To reiterate, randomised trials tend to have very small sample sizes compared with observational studies. When this is combined with high ‘leverage’ of outlier observations when multiple treatment arms are evaluated, particularly for heterogeneous effects, randomised trials often predict poorly out of sample even when unbiased (see Alwyn Young 2018 on this point). Observational studies allow larger sample sizes, and hence often predict better even when they are biased. The theoretical assumptions of a structural model permit parameters to be estimated even more tightly, as we use a priori theory to effectively restrict the nature of economic effects.
We have thus far assumed the randomised trial is unbiased, but that is often suspect as well. Even if I randomly assign treatment, I have not necessarily randomly assigned spillovers in a balanced way, nor have I restricted untreated agents from rebalancing their effort or resources.
A PhD student at the University of Toronto, Carlos Inoue (2019), examined the effect of random allocation of a new coronary intervention in Brazilian hospitals. Following the arrival of this technology, good doctors moved to hospitals with the ‘randomised’ technology. The estimated effect is therefore nothing like what would have been found had all hospitals adopted the intervention.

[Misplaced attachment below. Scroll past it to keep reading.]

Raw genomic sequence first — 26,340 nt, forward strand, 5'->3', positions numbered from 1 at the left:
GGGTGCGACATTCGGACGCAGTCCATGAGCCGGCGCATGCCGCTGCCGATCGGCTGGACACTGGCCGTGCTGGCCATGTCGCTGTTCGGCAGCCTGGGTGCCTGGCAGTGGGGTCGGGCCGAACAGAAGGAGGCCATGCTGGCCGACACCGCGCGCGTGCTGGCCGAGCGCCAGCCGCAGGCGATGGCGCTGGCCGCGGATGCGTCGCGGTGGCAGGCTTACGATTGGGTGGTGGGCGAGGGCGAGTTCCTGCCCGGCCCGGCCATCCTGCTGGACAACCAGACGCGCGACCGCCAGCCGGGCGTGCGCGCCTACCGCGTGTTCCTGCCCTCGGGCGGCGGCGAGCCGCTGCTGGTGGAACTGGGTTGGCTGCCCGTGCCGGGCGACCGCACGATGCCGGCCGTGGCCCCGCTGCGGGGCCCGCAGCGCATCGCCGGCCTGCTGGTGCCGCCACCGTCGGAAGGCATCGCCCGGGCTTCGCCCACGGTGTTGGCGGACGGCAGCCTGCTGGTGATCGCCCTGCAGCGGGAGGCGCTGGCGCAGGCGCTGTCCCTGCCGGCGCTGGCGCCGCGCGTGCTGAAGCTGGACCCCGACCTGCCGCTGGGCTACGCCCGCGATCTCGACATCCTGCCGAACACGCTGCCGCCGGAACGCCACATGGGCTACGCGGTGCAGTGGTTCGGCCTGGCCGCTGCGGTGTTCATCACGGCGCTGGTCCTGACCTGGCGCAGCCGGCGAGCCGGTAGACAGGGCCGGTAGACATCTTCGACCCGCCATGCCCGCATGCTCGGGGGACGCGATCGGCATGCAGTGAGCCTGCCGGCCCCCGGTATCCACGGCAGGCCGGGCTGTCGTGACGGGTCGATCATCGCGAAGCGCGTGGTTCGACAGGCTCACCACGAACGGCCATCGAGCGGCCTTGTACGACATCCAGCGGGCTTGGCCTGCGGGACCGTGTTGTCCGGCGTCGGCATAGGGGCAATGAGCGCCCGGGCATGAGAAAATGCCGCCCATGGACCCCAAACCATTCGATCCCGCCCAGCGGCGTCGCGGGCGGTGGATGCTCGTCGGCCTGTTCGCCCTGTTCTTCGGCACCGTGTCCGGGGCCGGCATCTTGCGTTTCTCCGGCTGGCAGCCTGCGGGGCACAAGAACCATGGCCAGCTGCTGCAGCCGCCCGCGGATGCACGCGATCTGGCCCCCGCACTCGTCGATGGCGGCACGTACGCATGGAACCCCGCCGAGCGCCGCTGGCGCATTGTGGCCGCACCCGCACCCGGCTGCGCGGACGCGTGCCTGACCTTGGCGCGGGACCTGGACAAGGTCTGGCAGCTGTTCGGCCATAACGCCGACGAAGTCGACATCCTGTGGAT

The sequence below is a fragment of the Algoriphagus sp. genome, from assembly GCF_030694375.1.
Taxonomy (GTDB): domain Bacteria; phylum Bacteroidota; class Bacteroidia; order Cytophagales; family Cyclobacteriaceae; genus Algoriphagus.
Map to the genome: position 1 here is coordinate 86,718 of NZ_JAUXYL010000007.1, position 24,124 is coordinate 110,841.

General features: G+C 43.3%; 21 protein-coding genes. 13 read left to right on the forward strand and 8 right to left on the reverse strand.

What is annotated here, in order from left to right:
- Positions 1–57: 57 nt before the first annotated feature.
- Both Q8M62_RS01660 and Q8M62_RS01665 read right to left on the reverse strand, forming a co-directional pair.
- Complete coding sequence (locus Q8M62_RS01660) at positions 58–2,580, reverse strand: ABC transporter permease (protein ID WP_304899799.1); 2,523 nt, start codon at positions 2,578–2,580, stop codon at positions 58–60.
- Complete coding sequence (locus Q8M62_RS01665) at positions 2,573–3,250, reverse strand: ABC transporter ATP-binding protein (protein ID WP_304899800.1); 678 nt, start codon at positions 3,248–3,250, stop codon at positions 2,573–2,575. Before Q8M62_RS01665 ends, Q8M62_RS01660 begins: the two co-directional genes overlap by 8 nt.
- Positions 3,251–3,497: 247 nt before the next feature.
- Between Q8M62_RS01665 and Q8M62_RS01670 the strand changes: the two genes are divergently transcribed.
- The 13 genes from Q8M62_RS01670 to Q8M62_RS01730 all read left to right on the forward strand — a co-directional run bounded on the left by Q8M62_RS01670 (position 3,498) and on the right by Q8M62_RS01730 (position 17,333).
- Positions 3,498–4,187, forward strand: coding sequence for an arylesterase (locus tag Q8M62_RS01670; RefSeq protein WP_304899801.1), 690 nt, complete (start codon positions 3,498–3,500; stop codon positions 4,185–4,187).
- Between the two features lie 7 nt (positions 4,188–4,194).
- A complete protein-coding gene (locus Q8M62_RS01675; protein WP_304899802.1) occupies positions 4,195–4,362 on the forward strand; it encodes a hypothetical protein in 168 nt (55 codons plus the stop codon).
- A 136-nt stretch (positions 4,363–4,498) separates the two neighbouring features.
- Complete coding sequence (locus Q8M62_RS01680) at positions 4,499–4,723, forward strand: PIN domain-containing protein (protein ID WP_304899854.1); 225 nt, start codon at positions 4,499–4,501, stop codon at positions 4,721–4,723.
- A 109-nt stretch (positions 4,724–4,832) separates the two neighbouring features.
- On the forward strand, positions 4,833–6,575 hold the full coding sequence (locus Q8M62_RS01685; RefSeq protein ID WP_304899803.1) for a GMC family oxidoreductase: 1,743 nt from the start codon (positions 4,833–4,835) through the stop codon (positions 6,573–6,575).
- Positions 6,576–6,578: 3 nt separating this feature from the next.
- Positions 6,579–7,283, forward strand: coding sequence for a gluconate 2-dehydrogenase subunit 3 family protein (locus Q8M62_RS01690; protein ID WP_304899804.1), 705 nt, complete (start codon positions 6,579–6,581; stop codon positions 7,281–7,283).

This issue can be stated simply: randomising treatment does not in practice hold all relevant covariates constant, and if your response is just ‘control for the covariates you worry about’, then we are back to the old setting of observational studies where we need a priori arguments about what these covariates are if we are to talk about the effects of a policy.
Theory and the value of experiments
The irony is that Banerjee, Duflo, and Kremer are often quite careful in how they motivate their work with traditional microeconomic theory. They rarely make grandiose claims of external validity when nothing of the sort can be shown by their experiment, as Oriana Bandiera (2019) has discussed.